(Smith, F., 1858)
Camponotus laevigatus is less common than other forest dwelling North American carpenter ants that have both large colonies and large soldiers. The size of mature colonies is uncertain. A single nest collected in Washington state was estimated to contain about 1,000 individuals but Akre et al. (1994) speculated that colonies may contain ten to twenty times as many workers. Individuals forage during the day and do not use regular trails (Hansen and Akre 1985).
- 1 Photo Gallery
- 2 Identification
- 3 Distribution
- 4 Biology
- 5 Castes
- 6 Nomenclature
- 7 References
This species is easily separated from all other North American Camponotus species by the majors, minors, females, and males being shiny black and having short, bristly hairs on the antennal scapes as well as other body parts. The males may be easily recognized by the abundant, white, erect hairs on many body parts including the head, scape, mesosoma, petiole, gaster, and tibiae. (Mackay and Mackay 2002)
The workers are polymorphic, with a large soldier caste.
Canada, United States, Mexico. Montana west to British Colombia, south to California and Baja California Norte, and east to New Mexico.
Distribution based on Regional Taxon Lists
Distribution based on AntMaps
Distribution based on AntWeb specimens
Check data from AntWeb
Wheeler (1910) - C. laevigatus is a mountain ant peculiar to the high ranges of the western states. It extends into Mexico and also for a short distance into British America (Vancouver Island, according to Lord). I believe that it will rarely be found below an altitude of 6000 ft. I have seen it only at elevations of 7000-8000 ft. in the mountains of Colorado. It forms large colonies which nest in dry stumps or logs after the manner of Camponotus herculeanus and its various subspecies and varieties. In behavior it closely resembles the south European Camponotus vagus.
Gregg (1963) reports from Colorado: "..this species is closely associated with wooded and forested areas and forest margins, not being found at any great distances from them in open habitats. It requires rotting logs in various degrees of decomposition, especially the early stages, although if more records were available the ant might be seen to utilize a greater assortment of decaying woods. My general impression is that laevigatus shows a preference for rather sound pine logs in the second to third stages of disintegration."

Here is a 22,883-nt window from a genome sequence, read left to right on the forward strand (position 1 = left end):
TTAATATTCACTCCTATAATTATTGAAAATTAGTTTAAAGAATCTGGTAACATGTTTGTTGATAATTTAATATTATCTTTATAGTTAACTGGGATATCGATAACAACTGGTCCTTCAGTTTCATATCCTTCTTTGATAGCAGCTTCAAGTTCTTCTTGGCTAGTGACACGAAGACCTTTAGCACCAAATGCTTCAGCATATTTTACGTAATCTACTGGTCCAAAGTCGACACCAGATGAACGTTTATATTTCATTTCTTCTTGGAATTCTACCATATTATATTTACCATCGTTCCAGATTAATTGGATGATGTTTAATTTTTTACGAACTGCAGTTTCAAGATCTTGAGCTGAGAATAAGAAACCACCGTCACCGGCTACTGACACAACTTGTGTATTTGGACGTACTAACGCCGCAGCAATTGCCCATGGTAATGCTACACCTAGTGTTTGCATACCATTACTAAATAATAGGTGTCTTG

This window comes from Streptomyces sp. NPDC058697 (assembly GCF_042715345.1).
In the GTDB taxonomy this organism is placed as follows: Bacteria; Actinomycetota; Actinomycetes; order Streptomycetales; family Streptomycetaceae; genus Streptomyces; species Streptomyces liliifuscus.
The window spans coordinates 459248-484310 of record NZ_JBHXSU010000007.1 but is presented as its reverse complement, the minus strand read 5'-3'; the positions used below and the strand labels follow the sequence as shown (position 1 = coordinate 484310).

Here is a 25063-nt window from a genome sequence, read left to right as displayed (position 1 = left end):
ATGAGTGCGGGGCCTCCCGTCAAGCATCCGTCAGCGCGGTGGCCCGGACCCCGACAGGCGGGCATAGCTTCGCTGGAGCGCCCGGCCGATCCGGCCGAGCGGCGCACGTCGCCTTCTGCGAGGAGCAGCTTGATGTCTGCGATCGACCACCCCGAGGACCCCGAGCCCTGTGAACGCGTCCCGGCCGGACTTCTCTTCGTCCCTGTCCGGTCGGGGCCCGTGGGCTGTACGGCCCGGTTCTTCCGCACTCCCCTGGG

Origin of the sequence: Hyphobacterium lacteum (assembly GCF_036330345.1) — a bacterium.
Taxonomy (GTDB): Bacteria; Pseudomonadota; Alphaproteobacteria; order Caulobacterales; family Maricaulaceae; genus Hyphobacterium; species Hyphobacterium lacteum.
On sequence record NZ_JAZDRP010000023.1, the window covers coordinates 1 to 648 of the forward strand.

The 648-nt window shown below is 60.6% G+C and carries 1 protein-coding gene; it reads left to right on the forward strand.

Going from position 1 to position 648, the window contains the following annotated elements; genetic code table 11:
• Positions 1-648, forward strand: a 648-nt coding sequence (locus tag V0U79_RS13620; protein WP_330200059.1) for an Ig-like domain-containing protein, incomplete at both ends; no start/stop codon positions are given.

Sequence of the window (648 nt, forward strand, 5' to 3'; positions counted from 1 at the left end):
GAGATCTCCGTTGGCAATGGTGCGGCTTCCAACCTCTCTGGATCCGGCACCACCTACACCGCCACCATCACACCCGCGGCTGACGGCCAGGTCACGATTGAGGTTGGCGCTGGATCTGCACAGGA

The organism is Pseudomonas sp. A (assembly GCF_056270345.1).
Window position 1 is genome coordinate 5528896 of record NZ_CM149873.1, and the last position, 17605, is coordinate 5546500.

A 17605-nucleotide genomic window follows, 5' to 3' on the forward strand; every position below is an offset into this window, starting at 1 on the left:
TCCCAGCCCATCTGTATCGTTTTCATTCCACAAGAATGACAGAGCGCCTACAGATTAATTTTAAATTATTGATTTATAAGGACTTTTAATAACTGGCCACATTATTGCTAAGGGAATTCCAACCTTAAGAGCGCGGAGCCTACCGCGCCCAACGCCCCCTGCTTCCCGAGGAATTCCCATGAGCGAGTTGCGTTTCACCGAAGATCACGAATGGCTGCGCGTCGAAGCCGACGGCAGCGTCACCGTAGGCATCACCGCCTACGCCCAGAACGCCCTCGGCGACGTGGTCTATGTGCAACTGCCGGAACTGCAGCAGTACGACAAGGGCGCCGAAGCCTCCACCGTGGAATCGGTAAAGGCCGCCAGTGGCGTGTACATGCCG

Mackay and Mackay (2002) - Deciduous forests, oak forests (Gamble), pinyon-juniper, fir and pine forests at higher elevations or latitudes, 2130 - 2447 meters in elevation. Nests are occasionally found in urban areas. Camponotus laevigatus is a forest species that nests in rotten logs and stumps. It is an occasional pest in buildings.Brood was found in nests in August, new nests were established in August. They are prey of Pogonomyrmex montanus in southern California.
Nevada, Wheeler and Wheeler (1986) - We have 11 records from 11 localities, which are widely scattered throughout the state, except none in the northwest; 4,600-8,600 ft. Five records were from the Coniferous Forest Biome and 1 from Pinyon-Juniper. Two were reported nesting in prostrate coniferous trunks and 1 was in the wood of an abandoned mine building.